China’s Banks Tighten Credit

Inflation and tight credit are proving to be the two big economic issues in China this year.

On February 9, the People’s Bank of China, China’s central bank, raised the one-year borrowing rate by 25 basis points to 6.06 percent, and the rate on one-year deposits by 25 basis points to 3.0 percent. These rate hikes came amid increasing pressure on the Chinese government to control inflation. The February 9 increase was the first rise in China’s one-year benchmark interest rates this year, and signals a renewed effort to cool prices and tighten liquidity.

According to Andy Rothman, the China Macro Strategist for CLSA Asia-Pacific Markets, China’s efforts to reign in loan growth to slow inflation is already well underway. The growth rate of outstanding loans was 19.9 percent in 2010, far slower than 2009’s 31.7 percent pace. In 2011, Andy expects outstanding loans to grow at an even slower rate of 14.6 to 15.7 percent, in line with the average annual growth of 15.7 percent during the five pre-stimulus years, when China’s Consumer Price Index (CPI) averaged 3.6 percent.

In January, China’s CPI rose 4.9 percent. As we have reported previously on MTD, Andy believes that much of these recent price increases are food related and due primarily to weather conditions. Nonetheless, Beijing is responding with tough anti-inflation rhetoric and normalization of credit and liquidity flows back to pre-stimulus levels. Andy expects one more interest rate hike before CPI cools to a full-year average of 4.5 percent. If Andy is right, MTD’s prediction that CPI will remain below 3.5 percent may be in trouble, but it would still be good news for those concerned about inflation.

Apart from higher interest rates, anecdotal evidence that Chinese banks are tightening credit is growing. A bank officer at one of China’s big four state-owned banks said that new loans being offered are only 20 percent of loan demand. MTD has also heard from reliable sources that property developers are being asked to pay as much as 25 percent for new credit. The government is admittedly targeting property speculation, so this may not be as relevant to borrowers in other sectors. However, both the empirical and anecdotal evidence clearly suggests that 2011 will be a particularly difficult year for all companies to access bank credit in China.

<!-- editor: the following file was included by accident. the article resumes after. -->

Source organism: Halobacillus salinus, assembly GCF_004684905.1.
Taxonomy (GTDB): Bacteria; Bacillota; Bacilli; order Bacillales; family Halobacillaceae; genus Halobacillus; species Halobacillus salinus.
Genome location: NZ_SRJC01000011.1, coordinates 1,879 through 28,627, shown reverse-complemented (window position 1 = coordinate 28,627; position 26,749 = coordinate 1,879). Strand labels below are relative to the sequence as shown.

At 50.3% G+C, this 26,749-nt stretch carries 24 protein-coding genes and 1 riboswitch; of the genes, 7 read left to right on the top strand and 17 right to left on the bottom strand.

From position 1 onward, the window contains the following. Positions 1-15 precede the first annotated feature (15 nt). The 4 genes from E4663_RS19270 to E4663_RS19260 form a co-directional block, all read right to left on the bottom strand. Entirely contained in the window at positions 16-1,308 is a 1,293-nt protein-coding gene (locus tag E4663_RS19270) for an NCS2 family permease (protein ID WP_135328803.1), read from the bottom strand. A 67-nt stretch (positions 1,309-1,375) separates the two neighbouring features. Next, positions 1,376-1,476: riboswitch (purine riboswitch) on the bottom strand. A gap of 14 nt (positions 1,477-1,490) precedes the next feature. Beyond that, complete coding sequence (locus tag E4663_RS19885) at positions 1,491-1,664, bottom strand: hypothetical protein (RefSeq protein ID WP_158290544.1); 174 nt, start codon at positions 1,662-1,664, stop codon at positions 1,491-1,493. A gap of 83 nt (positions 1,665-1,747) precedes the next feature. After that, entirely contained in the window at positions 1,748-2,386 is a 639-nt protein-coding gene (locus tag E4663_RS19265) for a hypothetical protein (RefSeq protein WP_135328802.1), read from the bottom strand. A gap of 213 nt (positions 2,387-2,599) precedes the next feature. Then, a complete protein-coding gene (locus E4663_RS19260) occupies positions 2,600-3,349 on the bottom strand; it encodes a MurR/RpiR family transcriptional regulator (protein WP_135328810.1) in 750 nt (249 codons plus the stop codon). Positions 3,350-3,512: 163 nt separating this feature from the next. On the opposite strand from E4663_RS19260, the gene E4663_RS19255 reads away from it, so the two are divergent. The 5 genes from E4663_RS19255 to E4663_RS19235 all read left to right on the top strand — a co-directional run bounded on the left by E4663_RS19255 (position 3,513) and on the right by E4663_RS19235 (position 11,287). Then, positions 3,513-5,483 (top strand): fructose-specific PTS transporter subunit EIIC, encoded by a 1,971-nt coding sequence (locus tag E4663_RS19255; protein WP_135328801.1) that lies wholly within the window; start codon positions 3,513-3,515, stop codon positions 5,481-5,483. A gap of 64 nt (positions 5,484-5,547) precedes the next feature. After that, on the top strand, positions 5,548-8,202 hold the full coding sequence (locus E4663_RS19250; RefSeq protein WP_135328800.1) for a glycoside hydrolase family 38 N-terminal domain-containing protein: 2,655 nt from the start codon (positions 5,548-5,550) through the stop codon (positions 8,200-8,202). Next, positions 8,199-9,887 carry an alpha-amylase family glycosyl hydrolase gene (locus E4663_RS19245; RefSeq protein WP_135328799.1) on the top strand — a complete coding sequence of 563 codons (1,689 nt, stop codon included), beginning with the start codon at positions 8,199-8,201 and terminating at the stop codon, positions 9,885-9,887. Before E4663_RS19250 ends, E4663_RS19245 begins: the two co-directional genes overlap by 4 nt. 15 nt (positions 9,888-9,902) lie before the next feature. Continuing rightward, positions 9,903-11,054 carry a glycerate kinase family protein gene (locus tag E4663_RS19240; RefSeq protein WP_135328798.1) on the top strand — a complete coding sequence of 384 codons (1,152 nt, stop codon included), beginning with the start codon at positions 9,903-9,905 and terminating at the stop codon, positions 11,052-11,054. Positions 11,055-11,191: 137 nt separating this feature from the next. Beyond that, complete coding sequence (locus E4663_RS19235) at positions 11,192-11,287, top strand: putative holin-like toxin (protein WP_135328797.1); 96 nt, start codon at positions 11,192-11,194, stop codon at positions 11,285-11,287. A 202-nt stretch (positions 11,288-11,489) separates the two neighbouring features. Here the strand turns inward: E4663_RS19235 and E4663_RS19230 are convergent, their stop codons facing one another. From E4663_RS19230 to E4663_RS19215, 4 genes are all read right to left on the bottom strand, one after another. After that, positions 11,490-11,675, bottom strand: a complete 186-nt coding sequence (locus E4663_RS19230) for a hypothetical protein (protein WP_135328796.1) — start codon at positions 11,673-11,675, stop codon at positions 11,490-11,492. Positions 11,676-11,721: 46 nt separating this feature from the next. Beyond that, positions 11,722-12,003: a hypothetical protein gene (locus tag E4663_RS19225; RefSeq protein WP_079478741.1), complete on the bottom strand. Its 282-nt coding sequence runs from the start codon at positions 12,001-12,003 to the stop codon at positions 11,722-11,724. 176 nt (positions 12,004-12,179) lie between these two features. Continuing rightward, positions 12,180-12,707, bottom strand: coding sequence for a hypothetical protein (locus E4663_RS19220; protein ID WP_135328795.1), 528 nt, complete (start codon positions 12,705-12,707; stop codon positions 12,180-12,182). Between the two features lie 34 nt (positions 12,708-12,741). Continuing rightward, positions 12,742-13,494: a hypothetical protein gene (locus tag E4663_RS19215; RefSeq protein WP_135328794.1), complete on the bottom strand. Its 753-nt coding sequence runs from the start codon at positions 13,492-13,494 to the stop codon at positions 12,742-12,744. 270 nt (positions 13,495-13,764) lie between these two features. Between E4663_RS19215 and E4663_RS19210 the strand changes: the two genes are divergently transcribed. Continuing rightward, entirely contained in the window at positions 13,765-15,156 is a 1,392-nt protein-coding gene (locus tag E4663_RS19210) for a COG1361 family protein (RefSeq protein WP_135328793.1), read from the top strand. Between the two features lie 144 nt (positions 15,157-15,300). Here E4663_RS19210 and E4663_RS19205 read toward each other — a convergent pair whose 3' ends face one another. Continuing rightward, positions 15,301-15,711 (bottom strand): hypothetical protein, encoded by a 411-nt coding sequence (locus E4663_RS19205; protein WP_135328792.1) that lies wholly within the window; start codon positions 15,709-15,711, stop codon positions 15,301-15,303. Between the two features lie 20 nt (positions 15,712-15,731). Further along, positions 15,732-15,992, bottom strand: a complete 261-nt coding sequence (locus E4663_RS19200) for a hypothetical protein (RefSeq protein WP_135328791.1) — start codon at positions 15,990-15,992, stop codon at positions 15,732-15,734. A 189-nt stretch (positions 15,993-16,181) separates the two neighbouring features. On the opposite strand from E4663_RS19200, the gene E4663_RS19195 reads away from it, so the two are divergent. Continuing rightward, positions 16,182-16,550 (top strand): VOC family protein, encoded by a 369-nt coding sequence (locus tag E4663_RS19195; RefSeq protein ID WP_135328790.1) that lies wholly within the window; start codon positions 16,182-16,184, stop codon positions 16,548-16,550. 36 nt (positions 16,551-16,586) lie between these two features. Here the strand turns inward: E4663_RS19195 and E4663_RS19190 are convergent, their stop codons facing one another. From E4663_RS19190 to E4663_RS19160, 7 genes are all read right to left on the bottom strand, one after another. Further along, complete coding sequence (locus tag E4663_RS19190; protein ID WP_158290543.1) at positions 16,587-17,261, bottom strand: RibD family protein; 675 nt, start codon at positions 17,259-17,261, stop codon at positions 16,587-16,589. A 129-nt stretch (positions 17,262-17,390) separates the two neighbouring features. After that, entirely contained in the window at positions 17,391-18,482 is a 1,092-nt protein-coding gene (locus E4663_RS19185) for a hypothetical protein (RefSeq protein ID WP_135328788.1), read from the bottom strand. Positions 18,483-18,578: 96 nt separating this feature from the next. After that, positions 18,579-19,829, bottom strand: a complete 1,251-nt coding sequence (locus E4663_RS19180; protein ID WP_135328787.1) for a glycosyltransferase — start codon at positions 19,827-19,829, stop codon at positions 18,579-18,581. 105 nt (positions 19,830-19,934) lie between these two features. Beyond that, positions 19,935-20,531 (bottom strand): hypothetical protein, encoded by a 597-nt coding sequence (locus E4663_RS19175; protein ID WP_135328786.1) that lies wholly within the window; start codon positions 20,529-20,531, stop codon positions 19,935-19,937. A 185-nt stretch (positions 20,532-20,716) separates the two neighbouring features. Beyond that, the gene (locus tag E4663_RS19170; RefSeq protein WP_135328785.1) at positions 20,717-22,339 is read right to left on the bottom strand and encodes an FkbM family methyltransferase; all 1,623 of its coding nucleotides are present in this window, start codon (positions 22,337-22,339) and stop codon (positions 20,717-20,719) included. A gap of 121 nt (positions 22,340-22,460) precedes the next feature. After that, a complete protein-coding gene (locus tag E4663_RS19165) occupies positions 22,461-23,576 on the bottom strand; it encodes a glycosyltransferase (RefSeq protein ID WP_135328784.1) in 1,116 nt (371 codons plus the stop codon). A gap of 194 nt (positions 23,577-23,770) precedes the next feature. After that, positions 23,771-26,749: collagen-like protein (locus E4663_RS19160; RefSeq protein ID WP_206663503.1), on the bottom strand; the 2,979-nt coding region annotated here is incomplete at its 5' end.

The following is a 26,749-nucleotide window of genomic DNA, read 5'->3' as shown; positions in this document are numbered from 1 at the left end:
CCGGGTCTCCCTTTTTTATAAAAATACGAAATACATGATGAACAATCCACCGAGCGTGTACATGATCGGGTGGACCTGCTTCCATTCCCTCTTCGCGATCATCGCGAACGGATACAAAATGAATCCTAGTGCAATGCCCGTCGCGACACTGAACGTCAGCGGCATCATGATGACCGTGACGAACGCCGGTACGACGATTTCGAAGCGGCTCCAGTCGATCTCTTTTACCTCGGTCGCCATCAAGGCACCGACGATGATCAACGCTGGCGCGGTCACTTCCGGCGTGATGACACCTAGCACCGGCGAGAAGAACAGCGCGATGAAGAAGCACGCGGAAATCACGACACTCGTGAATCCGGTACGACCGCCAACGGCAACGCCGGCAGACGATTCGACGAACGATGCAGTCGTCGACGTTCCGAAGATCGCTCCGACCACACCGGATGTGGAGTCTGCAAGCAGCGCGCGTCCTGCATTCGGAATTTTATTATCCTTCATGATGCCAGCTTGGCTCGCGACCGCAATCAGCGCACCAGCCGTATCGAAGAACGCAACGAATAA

Unlike the large state-owned companies, small and medium-sized enterprises, private companies and foreign-invested enterprises find it difficult to navigate China’s banking market, even in times of easy credit. For starters, China’s bank market is considerably more concentrated than that in other countries like the United States. For example, KPMG now tracks statistics for 153 banks in China, which is up from 21 in 2006, but a far cry from the 7,622 banks that operate in the United States.

Moreover, China’s largest banks are central government-controlled entities that tend to be somewhat bureaucratic or dedicated to making specific types of loans. As of the end of 2009, “The Big Four” state-owned banks — the Bank of China, China Construction Bank, the Agricultural Bank of China, and the Industrial and Commercial Bank of China — had assets of RMB 39 trillion ($5.9 trillion), almost double the amount of assets controlled by the next 11 largest banks in the country.

In addition to the Big Four, China has created three new “policy” banks— the Agricultural Development Bank of China that specializes in agricultural projects in rural areas, the China Development Bank that specializes in infrastructure financing, and the Export-Import Bank of China that specializes in trade financing. The three policy banks control another RMB 7 trillion ($1.1 trillion) of assets, bringing the total bank assets controlled by the Big Four and the three policy banks to RMB 46 trillion ($7 trillion), almost three times the amount of assets controlled by the next eight largest banks.

The balance of China’s 153 banks include second tier banks such as Bank of Communications, China CITIC Bank, China Everbright and Minsheng, as well as the city commercial banks, many of which were founded as urban credit cooperatives.

Banks in China prefer loans that are secured by land, buildings and equipment, and are most comfortable lending to state-owned enterprises where there is an implicit government guaranty. Typically, loans are structured with a one-year maturity, with the expectation that the loan will be renewed at the end of the year. This works well if business is good, but in my experience, companies will be pressured by the banks to find substitute lenders if the company encounters operational or financial problems in the interim.

Banks may offer longer terms if a strong corporate guaranty is in place, and/or if the local government applies pressure on them to provide favorable loan terms at the onset of a project. Generally, only the strongest medium sized enterprises with a long operating history can access bank loans in China. In most cases, these loans are extended locally, rely heavily on relationships, and are due at the end of one year.

All in all, 2011 will be a difficult year for companies that may need to access bank financing in China. This may be good news for inflation watchers, but it will be a big headache for those charged with funding their company’s China operations.

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